By Mike A. Bryan, Staff Writer
Have you ever visited Germany? It is a beautiful country, with many parks, green spaces, outdoor sculptures, and friendly cities. It can be hard to believe that just under one hundred years ago, a man named Adolf Hitler came to power.
He transformed the group of kingdoms that made up the German and Prussian empire into a full-fledged, industrialized country in a very short time. He then took that country to war; a war that left millions upon millions of people dead, including over five million Jewish people, and millions more of Russian soldiers and citizens. Today, when you visit the country, there are a few reminders of this time – certain structures, like outdoor amphitheaters, can be found in various parts of the country. You will not however, find any statues of Hitler, or paintings or drawings for that matter. The German people, or at least the majority of them, know that his legacy is not to be forgotten, and do not need graven images to remind themselves of this fact.
Just in case you do need a reminder of the numerous atrocities committed by the cruel former leader, a number of concentration camps are still able to be visited. A visit to one of these former concentration camps is a sobering reminder of the violence that occurred there – it is quite amazing what one human being can do to another in the name of a “just” and “patriotic” cause. Americans could take a lesson from the Germans in this area.
Here in our country, we have numerous statues and other memorials to a war that was fought over one hundred and fifty years ago; a war that was fought within our own country, and led to the deaths of over 600,000 Americans. This war was the bloodiest in our history, with the same total amount of lives lost as in all the other wars combined. When you look up the reasons for the war, our white-washed history books have a tendency to focus on the idea of “state’s rights.” While this most certainly played a role in the conflict, there was really only one “right” that the Southern states wanted to keep – slavery.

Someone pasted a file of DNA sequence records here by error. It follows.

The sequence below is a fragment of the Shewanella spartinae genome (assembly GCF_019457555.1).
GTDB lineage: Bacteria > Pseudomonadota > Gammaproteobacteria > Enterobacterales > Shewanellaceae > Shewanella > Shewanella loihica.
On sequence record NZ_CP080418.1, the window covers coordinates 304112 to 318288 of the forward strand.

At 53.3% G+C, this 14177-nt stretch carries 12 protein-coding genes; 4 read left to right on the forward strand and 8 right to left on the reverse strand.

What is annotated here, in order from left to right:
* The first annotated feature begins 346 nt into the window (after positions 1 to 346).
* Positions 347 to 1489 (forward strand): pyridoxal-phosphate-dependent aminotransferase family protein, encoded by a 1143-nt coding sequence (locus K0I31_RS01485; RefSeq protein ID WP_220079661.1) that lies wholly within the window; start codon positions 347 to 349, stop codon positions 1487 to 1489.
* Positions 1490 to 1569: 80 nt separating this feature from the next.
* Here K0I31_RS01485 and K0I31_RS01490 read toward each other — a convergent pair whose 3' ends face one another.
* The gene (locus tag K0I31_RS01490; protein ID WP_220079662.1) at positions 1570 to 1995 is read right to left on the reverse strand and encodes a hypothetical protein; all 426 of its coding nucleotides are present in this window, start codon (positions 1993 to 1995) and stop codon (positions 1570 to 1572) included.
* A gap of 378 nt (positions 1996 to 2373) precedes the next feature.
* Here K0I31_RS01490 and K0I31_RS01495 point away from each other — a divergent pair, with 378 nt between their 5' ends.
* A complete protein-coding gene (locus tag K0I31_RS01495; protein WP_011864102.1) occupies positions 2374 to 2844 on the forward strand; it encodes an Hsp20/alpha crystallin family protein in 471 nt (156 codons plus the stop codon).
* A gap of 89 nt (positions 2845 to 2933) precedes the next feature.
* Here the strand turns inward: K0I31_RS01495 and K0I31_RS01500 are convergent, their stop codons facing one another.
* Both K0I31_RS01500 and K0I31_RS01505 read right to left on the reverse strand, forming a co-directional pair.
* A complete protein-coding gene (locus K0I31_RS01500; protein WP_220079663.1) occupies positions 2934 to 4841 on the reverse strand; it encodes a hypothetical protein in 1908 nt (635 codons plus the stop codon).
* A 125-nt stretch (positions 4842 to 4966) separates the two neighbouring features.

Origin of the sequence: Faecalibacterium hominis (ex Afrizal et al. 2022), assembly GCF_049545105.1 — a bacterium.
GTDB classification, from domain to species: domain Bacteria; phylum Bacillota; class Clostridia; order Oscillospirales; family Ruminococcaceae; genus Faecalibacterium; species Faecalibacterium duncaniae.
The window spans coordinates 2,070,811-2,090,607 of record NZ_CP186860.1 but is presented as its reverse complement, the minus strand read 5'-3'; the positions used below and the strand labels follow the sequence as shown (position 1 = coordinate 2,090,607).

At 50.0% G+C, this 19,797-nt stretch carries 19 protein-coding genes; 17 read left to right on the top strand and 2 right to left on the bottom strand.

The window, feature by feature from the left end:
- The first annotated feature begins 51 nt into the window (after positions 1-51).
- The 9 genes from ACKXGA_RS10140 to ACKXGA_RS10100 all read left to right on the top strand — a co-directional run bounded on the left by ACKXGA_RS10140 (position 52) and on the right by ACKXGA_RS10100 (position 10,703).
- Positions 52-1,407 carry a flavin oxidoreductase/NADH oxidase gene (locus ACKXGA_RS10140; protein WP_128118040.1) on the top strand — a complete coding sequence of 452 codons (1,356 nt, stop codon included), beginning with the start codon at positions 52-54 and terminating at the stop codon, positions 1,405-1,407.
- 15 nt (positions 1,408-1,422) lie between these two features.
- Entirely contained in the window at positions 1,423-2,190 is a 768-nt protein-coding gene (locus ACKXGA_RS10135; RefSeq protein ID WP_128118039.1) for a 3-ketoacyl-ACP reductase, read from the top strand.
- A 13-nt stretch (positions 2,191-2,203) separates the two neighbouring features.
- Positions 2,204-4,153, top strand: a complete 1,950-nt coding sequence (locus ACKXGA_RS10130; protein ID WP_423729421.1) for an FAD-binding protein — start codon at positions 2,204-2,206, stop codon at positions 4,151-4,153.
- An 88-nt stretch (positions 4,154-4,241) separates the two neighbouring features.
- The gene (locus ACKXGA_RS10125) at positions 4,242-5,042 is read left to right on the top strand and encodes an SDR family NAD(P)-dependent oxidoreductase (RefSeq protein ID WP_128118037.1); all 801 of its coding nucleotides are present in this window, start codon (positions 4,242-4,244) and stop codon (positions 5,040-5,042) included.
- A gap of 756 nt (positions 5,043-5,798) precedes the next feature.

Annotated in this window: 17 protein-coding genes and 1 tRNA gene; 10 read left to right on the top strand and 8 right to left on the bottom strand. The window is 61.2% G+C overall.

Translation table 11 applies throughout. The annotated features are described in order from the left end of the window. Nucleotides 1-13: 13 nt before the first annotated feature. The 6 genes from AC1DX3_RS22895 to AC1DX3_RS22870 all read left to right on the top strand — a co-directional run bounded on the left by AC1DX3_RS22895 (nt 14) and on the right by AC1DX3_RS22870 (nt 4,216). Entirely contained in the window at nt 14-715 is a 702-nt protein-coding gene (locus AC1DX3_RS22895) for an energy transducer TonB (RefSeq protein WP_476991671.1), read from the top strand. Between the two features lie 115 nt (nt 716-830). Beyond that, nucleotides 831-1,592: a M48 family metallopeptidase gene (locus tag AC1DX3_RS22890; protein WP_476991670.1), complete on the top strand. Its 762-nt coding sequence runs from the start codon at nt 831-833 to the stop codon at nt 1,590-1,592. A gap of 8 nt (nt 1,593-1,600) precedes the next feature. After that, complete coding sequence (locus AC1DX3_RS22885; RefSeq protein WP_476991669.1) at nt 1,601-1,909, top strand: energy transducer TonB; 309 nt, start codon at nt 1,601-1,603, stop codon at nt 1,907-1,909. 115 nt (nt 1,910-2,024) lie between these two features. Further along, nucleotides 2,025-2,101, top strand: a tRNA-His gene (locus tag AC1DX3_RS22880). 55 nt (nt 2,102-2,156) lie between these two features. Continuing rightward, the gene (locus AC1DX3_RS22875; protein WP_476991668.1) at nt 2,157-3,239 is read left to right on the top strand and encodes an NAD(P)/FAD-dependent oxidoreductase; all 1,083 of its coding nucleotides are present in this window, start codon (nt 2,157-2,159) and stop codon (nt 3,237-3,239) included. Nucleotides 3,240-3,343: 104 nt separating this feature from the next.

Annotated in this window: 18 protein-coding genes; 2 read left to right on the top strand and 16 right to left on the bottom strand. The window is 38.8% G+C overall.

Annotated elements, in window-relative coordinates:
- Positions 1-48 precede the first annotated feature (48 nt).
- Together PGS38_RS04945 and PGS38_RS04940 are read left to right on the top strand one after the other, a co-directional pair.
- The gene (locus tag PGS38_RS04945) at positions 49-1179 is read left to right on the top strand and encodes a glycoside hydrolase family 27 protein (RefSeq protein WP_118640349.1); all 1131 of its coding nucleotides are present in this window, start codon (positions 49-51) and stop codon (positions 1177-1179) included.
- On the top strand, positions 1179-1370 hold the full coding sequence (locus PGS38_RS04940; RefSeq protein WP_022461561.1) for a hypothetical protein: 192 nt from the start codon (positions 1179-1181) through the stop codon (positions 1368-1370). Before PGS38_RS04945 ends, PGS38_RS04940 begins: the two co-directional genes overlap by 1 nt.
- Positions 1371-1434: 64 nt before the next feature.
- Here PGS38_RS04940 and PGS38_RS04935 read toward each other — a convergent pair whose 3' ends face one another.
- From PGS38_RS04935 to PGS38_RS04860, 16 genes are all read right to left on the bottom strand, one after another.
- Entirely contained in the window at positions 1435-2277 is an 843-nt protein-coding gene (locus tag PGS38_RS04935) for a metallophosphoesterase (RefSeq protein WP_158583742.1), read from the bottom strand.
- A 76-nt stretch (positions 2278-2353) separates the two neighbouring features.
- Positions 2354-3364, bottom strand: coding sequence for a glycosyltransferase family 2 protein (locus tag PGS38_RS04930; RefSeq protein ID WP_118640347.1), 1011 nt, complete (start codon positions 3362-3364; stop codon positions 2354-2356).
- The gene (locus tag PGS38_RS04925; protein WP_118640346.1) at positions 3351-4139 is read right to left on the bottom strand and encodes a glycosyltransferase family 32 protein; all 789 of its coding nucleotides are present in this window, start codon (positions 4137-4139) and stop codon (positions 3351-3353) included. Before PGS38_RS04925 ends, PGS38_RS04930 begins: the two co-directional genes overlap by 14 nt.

Although slavery occurred all over the world for much of recorded history, the Spanish, British, Dutch, and Portuguese brought it to new heights during the 1700 and 1800’s. They built a huge multi-national economy on the slave trade, which gave rise to a new country, our country, the United States of America. Our country would not have experienced the intense and fast economic growth without the work done by the African slaves who were brought here against their will. There were untold deaths, with an estimated 10 million Africans actually surviving the trip and making it to this country. It is highly probable that at least that many perished on the journey, or not long after having arrived here. Their lives, once here, were horrific, being treated like animals or pieces of property.
In 1865, a group of South Carolinians started the Civil War, also known as the War Between the States. As stated above, this was the bloodiest war in our history, with the highest body count of any conflict in American history. Again, the main reason for this war was to keep slavery legal in the Southern states; their economies were agriculture-based, with free labor provided by the slaves. The Northern states were more industrialized, relying less on agriculture, and mostly having outlawed slavery before the start of the Civil War. This bloody war lasted less than a decade, and once the dust settled, the North were the victors. After the end of the war, numerous changes occurred in our country, with equal rights for all Americans eventually being made into amendments to our U.S. Constitution.